The Fed is raising rates. Now what?
Seven years ago, to the day, the Federal Reserve made history when it moved its benchmark interest rate as low as it could…nearly to zero. By that point, the housing bubble had burst, major financial institutions had failed (or were bailed out), and the U.S. economy was rapidly contracting. The Great Recession was underway.
In the story linked here, written by Andrew Flowers, the following four questions are discussed:
- Will inflation ever get back to normal?
- How fast can the economy grow?
- Is another bubble imminent?
- Will interest rates return to zero?
As rates do begin to inch up, conversations about monetary policy will shift from what’s felt like a single-minded focus on when the Fed’s rate hike would come over to a broader set of questions about what happens now.
Automatic information exchange going global
Last week, a client of ours asked whether it was true that European banks were starting to automatically exchange information on the taxpayers of the respective countries. And whether it was true that the IRS received digital information about U.S. taxpayers’ foreign accounts from governments and firms around the world, sending information on foreigners’ U.S. accounts to government authorities abroad. That must be a hoax, right?
Unfortunately NOT. That’s the new world we live in, constructed in accordance with the US boilerplate model for “taxpayer transparency”, FATCA. The whole world of bankrupt governments watched in awe what the IRS was able to do with its citizens. They are now implementing similar rules across the board. And, the US Internal Revenue Service is actively showing the way.
Have a look at the link provided below. It will give you a taste of what is going on. Under the OECD’s prominent slogan, “Better Policies for a Better World” (argghh!!), Automatic Exchange of Information (AEOI) is becoming the new global standard.
This should make us all choke! Much blood was shed, here in Switzerland and elsewhere, to get rid of bloodsucking aristocrats and governments over the centuries. Now, we are quietly watching them plucking away at our rights, one by one.
Americans: Pay your taxes, or lose your passport
The U.S. government plans to enact a law allowing your passport to be revoked or denied if you owe more than $50,000 in taxes. Starting in January, the State Department will block Americans with “seriously delinquent” tax debt from receiving new passports and will be allowed to rescind existing passports of people who fall into that category, The Wall Street Journal reported.
First they make rules that are hard to grasp and abide by. Then they put the shackles on you!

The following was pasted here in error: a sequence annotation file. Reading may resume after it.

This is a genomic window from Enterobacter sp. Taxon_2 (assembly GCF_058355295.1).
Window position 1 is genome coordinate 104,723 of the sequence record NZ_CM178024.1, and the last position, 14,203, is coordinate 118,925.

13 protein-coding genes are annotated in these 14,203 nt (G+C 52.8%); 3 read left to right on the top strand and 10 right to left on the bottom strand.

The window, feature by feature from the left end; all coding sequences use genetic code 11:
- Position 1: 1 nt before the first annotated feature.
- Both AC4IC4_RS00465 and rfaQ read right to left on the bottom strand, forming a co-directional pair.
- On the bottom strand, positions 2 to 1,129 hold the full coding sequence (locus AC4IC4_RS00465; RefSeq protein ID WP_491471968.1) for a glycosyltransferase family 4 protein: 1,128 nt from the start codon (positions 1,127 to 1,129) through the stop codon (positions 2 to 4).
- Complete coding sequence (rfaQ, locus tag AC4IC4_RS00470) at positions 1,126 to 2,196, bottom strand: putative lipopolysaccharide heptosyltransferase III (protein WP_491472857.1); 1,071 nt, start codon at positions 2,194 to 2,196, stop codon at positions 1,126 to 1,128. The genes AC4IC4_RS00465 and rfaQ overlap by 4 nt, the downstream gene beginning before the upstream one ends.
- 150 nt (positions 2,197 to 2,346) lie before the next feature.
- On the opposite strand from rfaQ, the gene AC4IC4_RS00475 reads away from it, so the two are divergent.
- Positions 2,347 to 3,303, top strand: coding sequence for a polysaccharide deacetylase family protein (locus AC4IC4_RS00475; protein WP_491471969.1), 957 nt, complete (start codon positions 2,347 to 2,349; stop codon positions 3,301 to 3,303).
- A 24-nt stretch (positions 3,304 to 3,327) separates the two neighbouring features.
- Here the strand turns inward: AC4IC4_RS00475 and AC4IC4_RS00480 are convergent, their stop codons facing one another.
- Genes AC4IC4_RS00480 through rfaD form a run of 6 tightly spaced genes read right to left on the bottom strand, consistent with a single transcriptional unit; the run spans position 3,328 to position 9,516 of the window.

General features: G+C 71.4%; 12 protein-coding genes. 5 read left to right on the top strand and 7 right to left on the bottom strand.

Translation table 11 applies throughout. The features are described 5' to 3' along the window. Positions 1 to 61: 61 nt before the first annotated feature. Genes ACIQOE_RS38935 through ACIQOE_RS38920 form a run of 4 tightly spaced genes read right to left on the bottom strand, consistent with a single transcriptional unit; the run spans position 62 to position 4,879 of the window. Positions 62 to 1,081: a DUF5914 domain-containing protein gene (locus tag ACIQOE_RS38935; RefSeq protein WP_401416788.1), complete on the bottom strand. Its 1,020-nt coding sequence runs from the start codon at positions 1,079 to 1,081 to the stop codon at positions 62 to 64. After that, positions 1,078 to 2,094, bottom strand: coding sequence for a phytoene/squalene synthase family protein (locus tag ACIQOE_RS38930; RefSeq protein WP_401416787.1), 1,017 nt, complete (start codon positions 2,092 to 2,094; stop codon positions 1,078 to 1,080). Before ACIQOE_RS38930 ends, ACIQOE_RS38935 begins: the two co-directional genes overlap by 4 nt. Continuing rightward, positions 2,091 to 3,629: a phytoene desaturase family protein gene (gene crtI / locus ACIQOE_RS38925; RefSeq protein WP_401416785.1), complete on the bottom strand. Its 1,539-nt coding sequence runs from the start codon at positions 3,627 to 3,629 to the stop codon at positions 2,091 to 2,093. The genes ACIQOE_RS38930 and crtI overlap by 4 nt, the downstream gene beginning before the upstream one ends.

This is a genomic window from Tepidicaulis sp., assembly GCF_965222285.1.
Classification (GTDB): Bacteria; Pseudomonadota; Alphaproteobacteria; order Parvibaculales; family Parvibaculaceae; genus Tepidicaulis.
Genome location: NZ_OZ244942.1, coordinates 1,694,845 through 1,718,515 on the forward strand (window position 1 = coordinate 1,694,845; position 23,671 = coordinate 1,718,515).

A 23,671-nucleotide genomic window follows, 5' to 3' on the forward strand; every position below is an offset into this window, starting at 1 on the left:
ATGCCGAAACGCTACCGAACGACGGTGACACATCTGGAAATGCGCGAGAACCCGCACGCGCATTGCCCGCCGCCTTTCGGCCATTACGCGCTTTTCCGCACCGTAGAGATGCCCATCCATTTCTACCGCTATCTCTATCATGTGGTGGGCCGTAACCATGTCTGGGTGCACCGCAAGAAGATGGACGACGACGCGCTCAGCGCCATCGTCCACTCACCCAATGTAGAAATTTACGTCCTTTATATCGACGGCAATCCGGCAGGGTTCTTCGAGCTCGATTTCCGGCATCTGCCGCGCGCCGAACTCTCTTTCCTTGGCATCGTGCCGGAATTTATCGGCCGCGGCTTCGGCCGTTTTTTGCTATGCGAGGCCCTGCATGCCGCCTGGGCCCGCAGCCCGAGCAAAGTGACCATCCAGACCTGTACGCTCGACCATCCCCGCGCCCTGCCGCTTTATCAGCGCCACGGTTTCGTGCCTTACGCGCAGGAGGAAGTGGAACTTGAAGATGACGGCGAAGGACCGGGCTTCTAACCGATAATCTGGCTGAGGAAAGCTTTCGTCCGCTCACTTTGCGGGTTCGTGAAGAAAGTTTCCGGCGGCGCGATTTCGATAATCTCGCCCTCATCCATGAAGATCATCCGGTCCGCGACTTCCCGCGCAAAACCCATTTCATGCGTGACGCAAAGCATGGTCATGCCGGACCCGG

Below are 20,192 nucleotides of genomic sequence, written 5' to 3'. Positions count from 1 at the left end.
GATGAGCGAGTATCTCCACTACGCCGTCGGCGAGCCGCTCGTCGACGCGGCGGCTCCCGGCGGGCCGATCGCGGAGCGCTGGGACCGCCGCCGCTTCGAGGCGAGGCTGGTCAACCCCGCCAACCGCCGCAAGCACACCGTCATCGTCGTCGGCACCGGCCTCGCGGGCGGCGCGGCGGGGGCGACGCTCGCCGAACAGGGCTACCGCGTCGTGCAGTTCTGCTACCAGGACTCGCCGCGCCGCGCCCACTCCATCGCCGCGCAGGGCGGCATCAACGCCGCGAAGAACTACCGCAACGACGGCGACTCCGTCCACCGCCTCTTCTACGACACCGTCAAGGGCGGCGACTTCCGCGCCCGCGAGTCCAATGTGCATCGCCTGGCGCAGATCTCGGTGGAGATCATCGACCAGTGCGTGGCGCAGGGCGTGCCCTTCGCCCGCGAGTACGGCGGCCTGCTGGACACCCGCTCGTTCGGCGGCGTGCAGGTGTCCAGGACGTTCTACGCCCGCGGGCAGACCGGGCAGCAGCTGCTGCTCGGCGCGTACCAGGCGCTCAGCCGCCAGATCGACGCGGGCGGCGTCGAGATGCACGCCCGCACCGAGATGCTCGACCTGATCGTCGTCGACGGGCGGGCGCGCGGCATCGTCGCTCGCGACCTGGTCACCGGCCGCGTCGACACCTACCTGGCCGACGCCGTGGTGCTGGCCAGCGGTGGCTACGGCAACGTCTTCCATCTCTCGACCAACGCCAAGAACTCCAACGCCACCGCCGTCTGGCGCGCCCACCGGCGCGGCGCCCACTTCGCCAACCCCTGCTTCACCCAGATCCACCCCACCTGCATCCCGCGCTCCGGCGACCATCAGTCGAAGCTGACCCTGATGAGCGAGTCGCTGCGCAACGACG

Wake up America! Your federal government is expending a lot of time and showing much “creativity” in creating rules and regulations of confiscatory nature. As the US deficits and debt grow continuously, financial repression is getting out of control. Americans need to defend their rights and protect what’s theirs – NOW.
The Swiss win a big victory for bank privacy
There’s lots of scuttlebutt in the mainstream press – and beyond – about how bank secrecy is dead. But to paraphrase Mark Twain, “The rumors of my death are greatly exaggerated.”
To be sure, there’s an element of truth to this assertion. Thanks to laws like the Foreign Account Tax Compliance Act (FATCA), for instance, every non-US financial institution in the world must now identify their US clients. And once they do, they must share details of those clients’ transactions with the IRS.
So, it’s safe to say that if you’re a US citizen, offshore bank secrecy no longer exists when it comes to the IRS. But it’s certainly not dead for other purposes, and a recent case out of Switzerland proves my point.
Chinese yuan included in the SDR basket of international currencies
Last week, the IMF announced that the yuan (also called the renminbi) would be part of the Special Drawing Rights (SDR) basket. There was no overwhelming reaction from markets, possibly because the OPEC and ECB meetings overshadowed the event and because the move was expected.
In the short-term, this will have no impact whatsoever in international currency markets. However, there may be several long-term implications of the yuan’s inclusion in the SDR basket.
Schengen: not working in that “unionized” way they promised…
The migrant crisis is putting considerable pressure on the Schengen Agreement, which abolished the EU’s internal borders, enabling passport-free movement across most of the bloc.
As the number of refugees entering Europe rises, the number of countries breeching the Schengen rules rises as well. Border controls are being introduced across the Union. Yet another “Union” project seriously challenged in practice.